Adapted from reporting by All Africa News Service
Few Christians in Sudan celebrated Christmas in peace as government authorities continued their crackdown on Christian churches.
There are reports of land-grabbing and bulldozed church properties, as the government of President Omar Al-Bashir has imposed Shariah.
State security’s infamous “religious security” unit arrested dozens of Christian leaders, including five Anglican pastors in Khartoum, after the Anglican Cultural Center was shut down and all the books in its library were confiscated.
A week before Christmas, security forces arrested two Church of Christ pastors, the Rev. Kowa Shamaal of Khartoum North and the Rev. Hassan Abdelraheem of Omdurman. The government offered no reason for these arrests.
On October 17, government officials warned the Lutheran church in Al-Thawa, Omdurman, that it would be demolished under a policy to “restructure” the area. Three days later Sudanese authorities bulldozed the 33-year-old building.
“They gave us a notice that the church will be demolished after 72 hours,” said Pastor Gabriel Koko of the Omdurman Lutheran Church. He added that the church was attempting to register the church when the demolition occurred.
“The government asks you for consent from the local committee, which in turn will not agree unless the higher council for Da’wah and Guidance gives permission, and vice versa,” he said. “You are lost in the middle.”
Now these Lutherans worship outside in the blazing sun.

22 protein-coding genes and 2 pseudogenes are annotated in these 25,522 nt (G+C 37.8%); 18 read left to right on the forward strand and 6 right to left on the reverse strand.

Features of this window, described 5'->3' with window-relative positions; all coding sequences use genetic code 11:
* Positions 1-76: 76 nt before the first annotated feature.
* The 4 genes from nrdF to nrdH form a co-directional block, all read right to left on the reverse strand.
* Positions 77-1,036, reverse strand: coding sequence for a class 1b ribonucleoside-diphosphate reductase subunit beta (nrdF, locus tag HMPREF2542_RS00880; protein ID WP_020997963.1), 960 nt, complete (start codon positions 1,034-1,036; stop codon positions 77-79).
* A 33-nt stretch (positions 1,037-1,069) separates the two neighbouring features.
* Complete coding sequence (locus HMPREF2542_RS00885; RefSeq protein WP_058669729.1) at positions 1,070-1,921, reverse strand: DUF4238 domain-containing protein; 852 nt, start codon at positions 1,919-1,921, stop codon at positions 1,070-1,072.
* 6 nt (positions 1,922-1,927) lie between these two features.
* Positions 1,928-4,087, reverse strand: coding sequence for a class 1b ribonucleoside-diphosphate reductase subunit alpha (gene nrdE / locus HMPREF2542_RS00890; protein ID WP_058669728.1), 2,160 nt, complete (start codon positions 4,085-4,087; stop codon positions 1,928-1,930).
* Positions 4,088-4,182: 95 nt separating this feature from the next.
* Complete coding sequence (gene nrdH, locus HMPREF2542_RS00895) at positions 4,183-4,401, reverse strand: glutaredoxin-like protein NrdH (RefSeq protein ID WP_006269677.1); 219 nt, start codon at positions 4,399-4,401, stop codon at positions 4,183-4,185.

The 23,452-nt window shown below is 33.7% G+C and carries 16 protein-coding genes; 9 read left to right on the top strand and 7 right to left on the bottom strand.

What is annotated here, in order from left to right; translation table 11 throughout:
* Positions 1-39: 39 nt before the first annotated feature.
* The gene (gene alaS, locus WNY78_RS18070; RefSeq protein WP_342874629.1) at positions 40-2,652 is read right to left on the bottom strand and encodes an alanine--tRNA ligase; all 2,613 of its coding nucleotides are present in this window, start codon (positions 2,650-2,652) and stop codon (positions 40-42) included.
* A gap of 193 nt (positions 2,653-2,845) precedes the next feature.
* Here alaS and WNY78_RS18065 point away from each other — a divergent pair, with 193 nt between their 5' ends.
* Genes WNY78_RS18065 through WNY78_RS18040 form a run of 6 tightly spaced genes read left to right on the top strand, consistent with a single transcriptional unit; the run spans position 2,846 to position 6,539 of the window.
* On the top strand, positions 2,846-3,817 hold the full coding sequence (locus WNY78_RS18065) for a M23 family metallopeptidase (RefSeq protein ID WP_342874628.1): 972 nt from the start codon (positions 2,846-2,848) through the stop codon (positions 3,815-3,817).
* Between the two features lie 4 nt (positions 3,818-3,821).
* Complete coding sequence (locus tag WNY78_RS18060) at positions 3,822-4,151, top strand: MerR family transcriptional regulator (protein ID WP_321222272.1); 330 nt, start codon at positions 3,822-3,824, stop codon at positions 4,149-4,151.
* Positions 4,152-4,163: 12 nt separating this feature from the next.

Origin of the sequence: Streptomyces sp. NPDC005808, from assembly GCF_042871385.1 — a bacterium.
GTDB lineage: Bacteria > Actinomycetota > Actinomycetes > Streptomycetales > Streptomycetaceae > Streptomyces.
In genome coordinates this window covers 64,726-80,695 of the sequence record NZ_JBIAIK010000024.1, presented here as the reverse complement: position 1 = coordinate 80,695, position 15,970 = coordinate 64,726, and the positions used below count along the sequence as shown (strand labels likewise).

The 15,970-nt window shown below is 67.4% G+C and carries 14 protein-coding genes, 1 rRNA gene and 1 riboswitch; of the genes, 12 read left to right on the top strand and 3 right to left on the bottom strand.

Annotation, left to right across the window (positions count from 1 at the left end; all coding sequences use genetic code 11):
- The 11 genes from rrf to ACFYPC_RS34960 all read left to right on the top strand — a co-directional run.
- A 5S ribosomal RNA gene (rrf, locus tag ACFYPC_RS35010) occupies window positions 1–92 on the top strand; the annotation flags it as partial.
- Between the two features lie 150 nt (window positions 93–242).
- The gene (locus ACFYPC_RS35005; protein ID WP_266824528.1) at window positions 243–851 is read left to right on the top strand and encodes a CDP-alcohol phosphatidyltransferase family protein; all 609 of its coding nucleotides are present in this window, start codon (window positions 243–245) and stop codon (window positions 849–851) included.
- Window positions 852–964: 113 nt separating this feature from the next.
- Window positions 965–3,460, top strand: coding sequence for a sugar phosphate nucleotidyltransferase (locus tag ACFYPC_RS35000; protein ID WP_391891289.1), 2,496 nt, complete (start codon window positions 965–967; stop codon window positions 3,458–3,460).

In April 2013, the Minister of Guidance and Endowments, Al-Fatih Taj El-Sir, announced in parliament that no new licenses would be granted to build churches in Sudan, citing a decrease in the mainly Christian South Sudanese population, according to news reports.
While those in South Sudan have experienced greater religious freedom since independence in 2011, Christians in northern Sudan have faced greater religious persecution.
Nabil Adib, a respected human-rights lawyer, said that 2012 saw a sustained escalation of religious persecution in Sudan.
“Since then, around 200 foreign pastors or church affiliates were rounded up and arrested by the security apparatus and were given two choices: either leave the country and give up all belongings or continue to be detained and face charges,” Adib said.
He said the pastors given that choice all fled the country.
Image of Omar Al-Bashir by U.S. Navy Mass Communication Specialist 2nd Class Jesse B. Awalt, via Wikimedia Commons